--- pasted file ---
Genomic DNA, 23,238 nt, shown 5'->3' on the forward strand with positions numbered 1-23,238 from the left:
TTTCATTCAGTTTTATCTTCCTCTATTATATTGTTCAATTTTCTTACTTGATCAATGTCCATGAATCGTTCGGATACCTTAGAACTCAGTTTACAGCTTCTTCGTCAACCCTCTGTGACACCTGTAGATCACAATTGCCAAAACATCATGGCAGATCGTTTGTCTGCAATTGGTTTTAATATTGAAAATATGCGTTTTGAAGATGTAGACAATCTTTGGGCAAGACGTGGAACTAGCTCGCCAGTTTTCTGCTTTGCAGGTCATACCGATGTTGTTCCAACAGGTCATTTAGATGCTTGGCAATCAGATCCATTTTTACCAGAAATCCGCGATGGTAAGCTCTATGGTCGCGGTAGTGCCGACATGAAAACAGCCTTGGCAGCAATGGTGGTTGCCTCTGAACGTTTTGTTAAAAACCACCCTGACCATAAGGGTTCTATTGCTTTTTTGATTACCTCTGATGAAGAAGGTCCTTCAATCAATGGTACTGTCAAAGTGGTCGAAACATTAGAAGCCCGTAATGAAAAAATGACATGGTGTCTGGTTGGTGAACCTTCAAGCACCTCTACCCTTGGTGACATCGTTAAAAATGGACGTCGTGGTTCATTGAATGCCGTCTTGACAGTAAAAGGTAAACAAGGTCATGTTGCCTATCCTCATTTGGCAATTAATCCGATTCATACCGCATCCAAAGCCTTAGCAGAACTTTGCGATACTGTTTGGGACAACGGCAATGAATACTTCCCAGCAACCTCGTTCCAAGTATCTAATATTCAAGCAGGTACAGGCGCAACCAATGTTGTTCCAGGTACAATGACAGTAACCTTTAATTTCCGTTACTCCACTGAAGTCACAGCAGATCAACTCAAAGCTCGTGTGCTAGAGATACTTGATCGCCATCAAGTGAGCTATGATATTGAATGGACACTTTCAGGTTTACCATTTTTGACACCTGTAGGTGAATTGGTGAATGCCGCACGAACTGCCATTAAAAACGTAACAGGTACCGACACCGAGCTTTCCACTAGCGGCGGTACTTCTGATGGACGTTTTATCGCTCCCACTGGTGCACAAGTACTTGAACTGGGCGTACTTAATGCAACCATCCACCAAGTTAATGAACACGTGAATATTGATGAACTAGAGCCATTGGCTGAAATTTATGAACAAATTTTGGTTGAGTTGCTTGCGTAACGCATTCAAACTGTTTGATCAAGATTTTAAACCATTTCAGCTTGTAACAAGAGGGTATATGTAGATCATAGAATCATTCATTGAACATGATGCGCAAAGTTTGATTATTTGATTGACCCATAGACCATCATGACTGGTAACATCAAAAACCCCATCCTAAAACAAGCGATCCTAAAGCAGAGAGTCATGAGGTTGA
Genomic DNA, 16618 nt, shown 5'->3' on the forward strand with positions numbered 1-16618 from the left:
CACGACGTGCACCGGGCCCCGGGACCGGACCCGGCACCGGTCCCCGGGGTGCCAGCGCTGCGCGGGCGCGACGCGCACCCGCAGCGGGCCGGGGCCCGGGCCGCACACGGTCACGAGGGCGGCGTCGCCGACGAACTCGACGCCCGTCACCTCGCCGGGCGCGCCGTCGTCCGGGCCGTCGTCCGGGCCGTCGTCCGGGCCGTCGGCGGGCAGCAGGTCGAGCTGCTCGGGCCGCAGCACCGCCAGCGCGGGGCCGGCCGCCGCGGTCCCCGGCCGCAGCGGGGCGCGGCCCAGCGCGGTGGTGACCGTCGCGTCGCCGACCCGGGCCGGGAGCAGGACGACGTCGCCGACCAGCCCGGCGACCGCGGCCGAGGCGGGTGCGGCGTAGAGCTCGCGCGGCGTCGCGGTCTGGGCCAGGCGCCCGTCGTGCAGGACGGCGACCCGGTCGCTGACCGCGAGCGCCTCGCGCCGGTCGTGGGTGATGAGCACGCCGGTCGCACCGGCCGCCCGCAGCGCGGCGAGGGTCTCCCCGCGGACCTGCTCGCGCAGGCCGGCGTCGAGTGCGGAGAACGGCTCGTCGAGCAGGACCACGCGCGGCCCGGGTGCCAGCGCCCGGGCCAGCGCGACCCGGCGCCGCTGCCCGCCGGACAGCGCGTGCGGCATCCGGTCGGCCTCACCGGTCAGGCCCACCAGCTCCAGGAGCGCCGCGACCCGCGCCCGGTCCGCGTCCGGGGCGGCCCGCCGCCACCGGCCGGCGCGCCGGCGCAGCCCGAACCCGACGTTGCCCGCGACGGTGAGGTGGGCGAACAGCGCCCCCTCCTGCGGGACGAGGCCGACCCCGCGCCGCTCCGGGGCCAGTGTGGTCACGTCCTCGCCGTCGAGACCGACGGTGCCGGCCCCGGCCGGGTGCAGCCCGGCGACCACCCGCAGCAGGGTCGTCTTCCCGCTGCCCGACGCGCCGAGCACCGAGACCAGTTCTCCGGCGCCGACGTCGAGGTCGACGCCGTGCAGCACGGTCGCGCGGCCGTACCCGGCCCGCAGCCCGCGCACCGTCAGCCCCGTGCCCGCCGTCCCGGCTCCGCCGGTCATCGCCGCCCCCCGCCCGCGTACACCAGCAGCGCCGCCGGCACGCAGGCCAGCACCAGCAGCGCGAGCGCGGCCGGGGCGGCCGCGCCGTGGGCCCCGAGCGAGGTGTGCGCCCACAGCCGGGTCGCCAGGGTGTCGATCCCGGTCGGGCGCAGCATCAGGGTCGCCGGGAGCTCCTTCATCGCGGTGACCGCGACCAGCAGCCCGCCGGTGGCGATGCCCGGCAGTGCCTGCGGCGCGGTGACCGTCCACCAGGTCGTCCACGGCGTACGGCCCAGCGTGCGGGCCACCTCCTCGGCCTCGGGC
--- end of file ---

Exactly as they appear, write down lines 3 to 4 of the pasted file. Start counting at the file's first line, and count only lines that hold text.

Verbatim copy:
Genomic DNA, 16618 nt, shown 5'->3' on the forward strand with positions numbered 1-16618 from the left:
CACGACGTGCACCGGGCCCCGGGACCGGACCCGGCACCGGTCCCCGGGGTGCCAGCGCTGCGCGGGCGCGACGCGCACCCGCAGCGGGCCGGGGCCCGGGCCGCACACGGTCACGAGGGCGGCGTCGCCGACGAACTCGACGCCCGTCACCTCGCCGGGCGCGCCGTCGTCCGGGCCGTCGTCCGGGCCGTCGTCCGGGCCGTCGGCGGGCAGCAGGTCGAGCTGCTCGGGCCGCAGCACCGCCAGCGCGGGGCCGGCCGCCGCGGTCCCCGGCCGCAGCGGGGCGCGGCCCAGCGCGGTGGTGACCGTCGCGTCGCCGACCCGGGCCGGGAGCAGGACGACGTCGCCGACCAGCCCGGCGACCGCGGCCGAGGCGGGTGCGGCGTAGAGCTCGCGCGGCGTCGCGGTCTGGGCCAGGCGCCCGTCGTGCAGGACGGCGACCCGGTCGCTGACCGCGAGCGCCTCGCGCCGGTCGTGGGTGATGAGCACGCCGGTCGCACCGGCCGCCCGCAGCGCGGCGAGGGTCTCCCCGCGGACCTGCTCGCGCAGGCCGGCGTCGAGTGCGGAGAACGGCTCGTCGAGCAGGACCACGCGCGGCCCGGGTGCCAGCGCCCGGGCCAGCGCGACCCGGCGCCGCTGCCCGCCGGACAGCGCGTGCGGCATCCGGTCGGCCTCACCGGTCAGGCCCACCAGCTCCAGGAGCGCCGCGACCCGCGCCCGGTCCGCGTCCGGGGCGGCCCGCCGCCACCGGCCGGCGCGCCGGCGCAGCCCGAACCCGACGTTGCCCGCGACGGTGAGGTGGGCGAACAGCGCCCCCTCCTGCGGGACGAGGCCGACCCCGCGCCGCTCCGGGGCCAGTGTGGTCACGTCCTCGCCGTCGAGACCGACGGTGCCGGCCCCGGCCGGGTGCAGCCCGGCGACCACCCGCAGCAGGGTCGTCTTCCCGCTGCCCGACGCGCCGAGCACCGAGACCAGTTCTCCGGCGCCGACGTCGAGGTCGACGCCGTGCAGCACGGTCGCGCGGCCGTACCCGGCCCGCAGCCCGCGCACCGTCAGCCCCGTGCCCGCCGTCCCGGCTCCGCCGGTCATCGCCGCCCCCCGCCCGCGTACACCAGCAGCGCCGCCGGCACGCAGGCCAGCACCAGCAGCGCGAGCGCGGCCGGGGCGGCCGCGCCGTGGGCCCCGAGCGAGGTGTGCGCCCACAGCCGGGTCGCCAGGGTGTCGATCCCGGTCGGGCGCAGCATCAGGGTCGCCGGGAGCTCCTTCATCGCGGTGACCGCGACCAGCAGCCCGCCGGTGGCGATGCCCGGCAGTGCCTGCGGCGCGGTGACCGTCCACCAGGTCGTCCACGGCGTACGGCCCAGCGTGCGGGCCACCTCCTCGGCCTCGGGC